Precast Cuts Construction Time

         “The project went up quickly, thanks largely to the use of precast construction,” says Larson.  “When we started construction, the precast panels were well prepared.  They were stockpiled and we just kept going.”  All the precast structural elements were manufactured off-site under controlled conditions at Hanson’s Salt Lake City plant.  This left the jobsite unencumbered until footings were poured.  Combining load-bearing elements and masonry cladding in one component proved economically effective.

         Precast concrete also helped the team meet sustainability requirements.  The durability, strength, and inherent weather resistance of precast concrete represents a tremendous advantage over alternative construction methods.  The material stands up well in the harsh environment conditions of Salt Lake City.  Other sustainable features of the project include an on-site, storm-water management system, native plants that require less irrigation, additional scooter and bike parking, an extensive plan to divert construction waste from the landfill, and use of regionally produced materials with recycled content, including the precast components.  Also employed are low-emission boilers, water-efficient fixtures, high-performance glazing, use of day-lighting, dark sky compliant design, and energy, humidity, and CO2 sensors.  All power is obtained from wind energy sources.  The store was designated a Three Globe Project by the Green Globes rating system and it is the first supermarket in Utah to receive a Green Chill award for its refrigeration system.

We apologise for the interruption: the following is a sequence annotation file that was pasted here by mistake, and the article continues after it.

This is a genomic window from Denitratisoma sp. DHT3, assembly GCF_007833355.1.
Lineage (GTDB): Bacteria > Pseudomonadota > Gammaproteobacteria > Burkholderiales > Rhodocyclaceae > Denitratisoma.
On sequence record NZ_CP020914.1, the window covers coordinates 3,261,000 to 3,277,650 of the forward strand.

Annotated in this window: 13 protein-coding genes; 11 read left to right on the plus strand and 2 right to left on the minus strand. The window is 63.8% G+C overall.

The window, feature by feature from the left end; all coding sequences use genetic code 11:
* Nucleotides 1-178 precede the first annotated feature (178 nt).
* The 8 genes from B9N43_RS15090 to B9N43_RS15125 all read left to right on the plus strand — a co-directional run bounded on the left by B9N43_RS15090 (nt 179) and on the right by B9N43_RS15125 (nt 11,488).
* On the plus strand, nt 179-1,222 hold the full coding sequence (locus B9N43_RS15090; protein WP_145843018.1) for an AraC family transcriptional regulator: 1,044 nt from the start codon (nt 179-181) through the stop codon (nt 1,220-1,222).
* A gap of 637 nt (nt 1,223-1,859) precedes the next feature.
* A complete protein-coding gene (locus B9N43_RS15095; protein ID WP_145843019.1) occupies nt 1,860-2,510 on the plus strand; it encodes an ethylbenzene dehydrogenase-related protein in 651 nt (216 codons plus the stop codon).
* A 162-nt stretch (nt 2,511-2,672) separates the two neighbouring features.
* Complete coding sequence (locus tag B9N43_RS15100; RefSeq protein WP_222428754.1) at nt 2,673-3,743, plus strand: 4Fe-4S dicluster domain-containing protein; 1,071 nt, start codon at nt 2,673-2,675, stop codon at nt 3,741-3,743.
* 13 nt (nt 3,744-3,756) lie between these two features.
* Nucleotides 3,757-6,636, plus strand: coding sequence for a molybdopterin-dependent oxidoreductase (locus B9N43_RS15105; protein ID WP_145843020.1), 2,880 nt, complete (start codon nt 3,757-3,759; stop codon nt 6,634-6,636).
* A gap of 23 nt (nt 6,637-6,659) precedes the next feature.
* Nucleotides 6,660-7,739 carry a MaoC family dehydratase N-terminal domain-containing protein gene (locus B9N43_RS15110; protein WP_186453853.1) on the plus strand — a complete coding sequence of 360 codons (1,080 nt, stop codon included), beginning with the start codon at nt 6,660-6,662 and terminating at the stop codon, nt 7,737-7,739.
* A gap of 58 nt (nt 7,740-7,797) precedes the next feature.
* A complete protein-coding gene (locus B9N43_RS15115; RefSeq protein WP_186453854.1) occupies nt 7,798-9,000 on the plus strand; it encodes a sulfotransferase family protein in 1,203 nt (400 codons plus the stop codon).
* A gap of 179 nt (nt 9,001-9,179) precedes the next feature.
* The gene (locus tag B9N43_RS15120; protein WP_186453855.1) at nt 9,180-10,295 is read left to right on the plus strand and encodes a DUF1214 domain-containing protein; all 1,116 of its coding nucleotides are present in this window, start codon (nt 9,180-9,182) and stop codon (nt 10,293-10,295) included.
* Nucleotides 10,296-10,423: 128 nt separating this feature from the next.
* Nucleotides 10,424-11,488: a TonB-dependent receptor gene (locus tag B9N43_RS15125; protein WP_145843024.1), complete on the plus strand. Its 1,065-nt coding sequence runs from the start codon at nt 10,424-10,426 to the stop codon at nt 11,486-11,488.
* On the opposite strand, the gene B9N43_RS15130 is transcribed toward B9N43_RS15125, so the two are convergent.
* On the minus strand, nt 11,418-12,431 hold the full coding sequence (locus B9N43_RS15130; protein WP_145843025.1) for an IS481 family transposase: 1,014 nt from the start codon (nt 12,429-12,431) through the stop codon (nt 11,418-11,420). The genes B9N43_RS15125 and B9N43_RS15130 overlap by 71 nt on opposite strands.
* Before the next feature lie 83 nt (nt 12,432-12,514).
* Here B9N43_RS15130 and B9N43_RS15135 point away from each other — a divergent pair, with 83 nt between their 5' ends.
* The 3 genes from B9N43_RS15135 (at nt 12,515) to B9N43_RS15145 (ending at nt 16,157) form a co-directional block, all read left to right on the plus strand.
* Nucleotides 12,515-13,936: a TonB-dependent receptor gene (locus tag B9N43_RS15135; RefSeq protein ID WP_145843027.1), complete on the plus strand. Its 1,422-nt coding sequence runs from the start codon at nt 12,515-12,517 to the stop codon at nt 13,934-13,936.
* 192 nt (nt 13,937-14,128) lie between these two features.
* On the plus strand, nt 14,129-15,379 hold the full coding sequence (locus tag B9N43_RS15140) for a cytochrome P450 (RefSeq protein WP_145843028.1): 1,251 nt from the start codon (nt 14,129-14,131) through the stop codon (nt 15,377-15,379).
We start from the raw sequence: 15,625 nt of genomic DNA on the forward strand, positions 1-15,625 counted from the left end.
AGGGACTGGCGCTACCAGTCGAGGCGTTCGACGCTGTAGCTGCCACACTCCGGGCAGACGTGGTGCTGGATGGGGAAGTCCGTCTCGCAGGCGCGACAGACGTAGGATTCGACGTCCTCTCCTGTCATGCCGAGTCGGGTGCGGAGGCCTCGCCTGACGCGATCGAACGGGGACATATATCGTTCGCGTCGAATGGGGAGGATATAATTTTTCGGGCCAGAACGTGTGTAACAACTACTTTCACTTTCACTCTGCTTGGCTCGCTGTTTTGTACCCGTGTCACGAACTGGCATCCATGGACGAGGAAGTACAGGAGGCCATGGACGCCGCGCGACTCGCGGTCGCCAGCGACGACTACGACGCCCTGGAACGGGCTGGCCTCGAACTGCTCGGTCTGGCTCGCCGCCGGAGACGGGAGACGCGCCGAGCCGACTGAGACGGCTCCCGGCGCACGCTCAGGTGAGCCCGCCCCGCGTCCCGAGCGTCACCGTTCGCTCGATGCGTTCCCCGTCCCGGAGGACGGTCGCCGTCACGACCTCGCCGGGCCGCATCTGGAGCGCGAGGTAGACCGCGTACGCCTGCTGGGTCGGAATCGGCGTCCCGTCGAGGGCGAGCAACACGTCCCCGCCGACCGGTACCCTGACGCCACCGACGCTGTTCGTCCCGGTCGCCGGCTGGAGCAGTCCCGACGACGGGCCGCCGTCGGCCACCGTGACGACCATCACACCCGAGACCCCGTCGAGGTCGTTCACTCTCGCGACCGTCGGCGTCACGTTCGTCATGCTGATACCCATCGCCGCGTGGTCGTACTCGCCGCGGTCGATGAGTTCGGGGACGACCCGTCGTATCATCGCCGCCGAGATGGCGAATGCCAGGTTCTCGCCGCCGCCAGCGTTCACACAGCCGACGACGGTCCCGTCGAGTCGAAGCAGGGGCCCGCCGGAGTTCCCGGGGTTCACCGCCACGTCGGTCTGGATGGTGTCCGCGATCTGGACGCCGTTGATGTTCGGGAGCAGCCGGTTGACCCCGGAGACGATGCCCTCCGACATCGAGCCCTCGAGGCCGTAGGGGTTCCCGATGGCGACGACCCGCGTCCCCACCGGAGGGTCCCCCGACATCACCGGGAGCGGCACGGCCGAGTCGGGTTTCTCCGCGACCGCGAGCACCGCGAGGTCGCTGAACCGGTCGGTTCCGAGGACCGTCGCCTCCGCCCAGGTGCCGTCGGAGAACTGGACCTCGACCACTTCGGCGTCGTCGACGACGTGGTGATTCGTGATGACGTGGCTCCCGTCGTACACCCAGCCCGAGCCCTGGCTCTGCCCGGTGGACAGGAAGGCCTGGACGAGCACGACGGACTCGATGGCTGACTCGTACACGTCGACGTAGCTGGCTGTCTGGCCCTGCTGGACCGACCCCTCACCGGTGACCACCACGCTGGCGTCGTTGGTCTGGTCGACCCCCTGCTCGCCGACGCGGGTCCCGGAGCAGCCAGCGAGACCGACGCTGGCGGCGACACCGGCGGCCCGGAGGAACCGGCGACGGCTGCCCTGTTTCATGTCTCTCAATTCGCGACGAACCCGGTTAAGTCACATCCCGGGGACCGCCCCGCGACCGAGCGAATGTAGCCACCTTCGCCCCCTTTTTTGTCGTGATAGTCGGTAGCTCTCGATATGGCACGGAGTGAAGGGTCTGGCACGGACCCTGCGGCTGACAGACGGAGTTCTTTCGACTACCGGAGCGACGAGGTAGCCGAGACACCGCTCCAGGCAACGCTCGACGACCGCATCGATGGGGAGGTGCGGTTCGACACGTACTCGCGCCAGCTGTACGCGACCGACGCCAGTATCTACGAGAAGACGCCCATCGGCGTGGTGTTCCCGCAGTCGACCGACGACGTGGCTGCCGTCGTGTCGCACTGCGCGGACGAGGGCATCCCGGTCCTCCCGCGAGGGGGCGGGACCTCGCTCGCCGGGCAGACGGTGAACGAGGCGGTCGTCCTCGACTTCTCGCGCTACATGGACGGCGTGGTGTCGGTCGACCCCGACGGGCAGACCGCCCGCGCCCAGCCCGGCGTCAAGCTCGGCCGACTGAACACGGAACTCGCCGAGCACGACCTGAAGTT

Larson notes several additional advantages to the use of precast concrete construction.  “One,” he says, “certainly was price, because it was competitive over conventional concrete.  And steel is not a system you want to use in the Salt Lake area because of the use of corrosive salt as a de-icer in winter.  Another advantage was the speed of erection.  This was important because the store was in a hurry to open.  Finally, the precast panels with thin-brick were totally satisfactory aesthetically.  That was the capper in terms of their use.”

         According to McGuire, precast concrete construction reduced construction time of the main structure by six months and resulted in a cost savings of 15%.